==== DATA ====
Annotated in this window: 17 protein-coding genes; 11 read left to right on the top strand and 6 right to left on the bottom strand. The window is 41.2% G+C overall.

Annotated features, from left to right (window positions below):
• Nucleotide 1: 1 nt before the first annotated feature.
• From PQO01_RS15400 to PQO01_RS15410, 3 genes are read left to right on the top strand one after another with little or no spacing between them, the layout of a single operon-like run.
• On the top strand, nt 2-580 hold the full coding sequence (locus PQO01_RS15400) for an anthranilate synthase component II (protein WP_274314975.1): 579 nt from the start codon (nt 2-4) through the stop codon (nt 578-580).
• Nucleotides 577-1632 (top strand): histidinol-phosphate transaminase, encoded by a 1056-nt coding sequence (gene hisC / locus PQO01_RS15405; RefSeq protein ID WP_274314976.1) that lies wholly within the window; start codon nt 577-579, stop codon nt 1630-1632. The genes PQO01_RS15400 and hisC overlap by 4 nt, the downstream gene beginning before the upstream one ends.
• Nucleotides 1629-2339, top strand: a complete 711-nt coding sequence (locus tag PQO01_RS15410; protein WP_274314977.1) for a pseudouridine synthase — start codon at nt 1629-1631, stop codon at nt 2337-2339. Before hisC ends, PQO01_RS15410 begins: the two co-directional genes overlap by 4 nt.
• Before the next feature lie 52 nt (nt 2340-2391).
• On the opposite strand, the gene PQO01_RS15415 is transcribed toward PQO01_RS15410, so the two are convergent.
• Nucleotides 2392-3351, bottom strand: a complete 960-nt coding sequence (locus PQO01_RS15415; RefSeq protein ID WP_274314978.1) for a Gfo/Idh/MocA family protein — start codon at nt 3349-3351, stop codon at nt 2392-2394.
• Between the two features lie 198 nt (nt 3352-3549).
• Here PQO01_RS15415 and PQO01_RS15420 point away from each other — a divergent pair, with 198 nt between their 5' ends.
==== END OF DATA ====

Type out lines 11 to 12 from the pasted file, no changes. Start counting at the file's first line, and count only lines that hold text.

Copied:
• Between the two features lie 198 nt (nt 3352-3549).
• Here PQO01_RS15415 and PQO01_RS15420 point away from each other — a divergent pair, with 198 nt between their 5' ends.